The trick, I've found, in pleasing a new vegetarian is form. The successful meals I've come up with in the past couple of months look like fun. They have the same ingredients as my cheap stews. They take a bit more work, they're not huge batches where I can stack up ten plastic containers in the freezer. But they look like 'normal' food and they taste great.
There's a video on how to form the rolls here.
This is based on Chinese scallion pancakes, a street food. It's made with white flour and it's pan-fried, but they're so crispy-chewy and delicious you can get quite a lot of vegetable matter into one diner in a cup of flour without deep-frying. For my first try I made four pancakes, all different, for two of us. I grated half an onion, a small zucchini, a beet, a carrot and half a green tomato. I concluded that the beet pancake was the tastiest. It also happens to be the vegetable that's (a) available all winter without importing, and (b) is jam-packed with veggie nutrients.
Here are some pictures to inspire you. If you want to try it, I'd suggest looking at the site where I found the instructions.
I put finely sliced onions in all four. Flouring the board will help, but cramming this quantity of vegetables into Chinese hot water dough is messy, any way you cut it. You can brush oil onto the pancake before you flip it. They need to be flipped back & forth a few times, so they don't burn.
Instead of fussing with self-serving my small, delicate homemade tortillas I make a stack with refried beans between them. Served with salsa and a bowl of squash soup, it has eye appeal, it eats like comfort food, and it has all the ingredients I want to be eating.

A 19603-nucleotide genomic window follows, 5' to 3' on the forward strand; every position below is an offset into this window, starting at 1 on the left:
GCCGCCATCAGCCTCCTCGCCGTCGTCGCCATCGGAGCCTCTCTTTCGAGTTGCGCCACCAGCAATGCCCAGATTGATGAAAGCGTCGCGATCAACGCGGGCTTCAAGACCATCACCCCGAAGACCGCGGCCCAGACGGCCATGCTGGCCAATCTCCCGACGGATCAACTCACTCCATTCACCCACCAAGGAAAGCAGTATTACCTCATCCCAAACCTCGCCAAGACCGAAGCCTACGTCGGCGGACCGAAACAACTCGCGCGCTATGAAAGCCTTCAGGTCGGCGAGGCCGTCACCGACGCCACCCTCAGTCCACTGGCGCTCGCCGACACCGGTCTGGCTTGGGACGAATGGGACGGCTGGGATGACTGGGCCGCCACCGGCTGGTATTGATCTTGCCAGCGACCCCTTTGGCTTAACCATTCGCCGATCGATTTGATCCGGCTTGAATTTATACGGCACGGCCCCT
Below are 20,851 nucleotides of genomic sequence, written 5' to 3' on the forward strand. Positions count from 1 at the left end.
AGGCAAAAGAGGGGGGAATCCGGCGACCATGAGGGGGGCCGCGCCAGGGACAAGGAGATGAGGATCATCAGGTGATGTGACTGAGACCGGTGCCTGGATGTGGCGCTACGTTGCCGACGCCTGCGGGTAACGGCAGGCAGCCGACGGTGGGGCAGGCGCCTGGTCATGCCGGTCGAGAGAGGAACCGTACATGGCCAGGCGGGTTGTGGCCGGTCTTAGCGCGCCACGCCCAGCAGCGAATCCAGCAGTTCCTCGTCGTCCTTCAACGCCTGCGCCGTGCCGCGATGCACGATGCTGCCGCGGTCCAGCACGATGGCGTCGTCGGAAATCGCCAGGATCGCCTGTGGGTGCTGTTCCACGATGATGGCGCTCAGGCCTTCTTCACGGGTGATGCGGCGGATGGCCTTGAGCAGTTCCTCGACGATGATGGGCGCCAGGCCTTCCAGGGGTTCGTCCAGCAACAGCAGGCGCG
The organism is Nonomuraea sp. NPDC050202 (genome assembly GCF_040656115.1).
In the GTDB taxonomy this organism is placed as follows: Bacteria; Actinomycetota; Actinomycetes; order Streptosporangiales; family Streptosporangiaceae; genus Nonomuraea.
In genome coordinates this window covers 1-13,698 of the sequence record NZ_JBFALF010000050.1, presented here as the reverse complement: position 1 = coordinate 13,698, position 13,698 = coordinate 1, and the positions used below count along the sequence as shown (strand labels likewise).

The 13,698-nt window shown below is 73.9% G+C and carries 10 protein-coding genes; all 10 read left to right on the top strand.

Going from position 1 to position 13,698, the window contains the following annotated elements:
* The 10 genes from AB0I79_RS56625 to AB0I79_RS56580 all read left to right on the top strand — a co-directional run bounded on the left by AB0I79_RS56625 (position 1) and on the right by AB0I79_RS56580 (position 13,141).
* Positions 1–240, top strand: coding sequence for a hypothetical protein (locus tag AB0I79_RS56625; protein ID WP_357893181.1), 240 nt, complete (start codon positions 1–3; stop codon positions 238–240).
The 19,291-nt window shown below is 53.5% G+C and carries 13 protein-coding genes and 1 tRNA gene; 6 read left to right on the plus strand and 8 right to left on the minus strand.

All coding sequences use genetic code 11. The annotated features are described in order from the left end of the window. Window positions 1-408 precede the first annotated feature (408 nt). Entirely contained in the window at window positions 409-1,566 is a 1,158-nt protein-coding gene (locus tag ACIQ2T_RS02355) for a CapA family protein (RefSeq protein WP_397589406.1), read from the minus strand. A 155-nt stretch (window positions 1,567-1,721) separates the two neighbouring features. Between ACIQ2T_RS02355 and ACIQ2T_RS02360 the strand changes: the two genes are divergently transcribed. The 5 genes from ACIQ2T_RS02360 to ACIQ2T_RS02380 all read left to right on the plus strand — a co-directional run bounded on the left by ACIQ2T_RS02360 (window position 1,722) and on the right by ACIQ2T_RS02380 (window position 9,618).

Black bean soup and fried polenta
The crispiness of frying cold corn porridge is the key to the acceptance of this meal. Boiled vegetables (on his most-hated list) are hidden in the pureeing of the soup. Recipe
This is based on one of those recipes that non-vegetarians make when they invite a vegetarian over for dinner. Craig loves it and I can pack it with good foods that all taste like the best poultry stuffing – because I use the fresh (or frozen) sage and thyme from our garden.
1 cup bread crumbs (from dried crusts of good bread)
1 cup grated old cheddar
1 cup finely minced onions
1 cup grated zucchini or other vegetable
10 fresh sage leaves, snipped
3 twigs fresh thyme, not the woody parts
1/2 a sweet pepper diced, or a grated carrot
salt, pepper (lots)
Stir well with a kitchen knife, then add:
2 cups cooked black beans (Soak overnight in slow cooker and cook till tender on high, then rinse, drain and freeze in 1 cup snack bags)
Bake in a greased casserole 35 minutes at 350F (Don't overcook it, or it will dry out)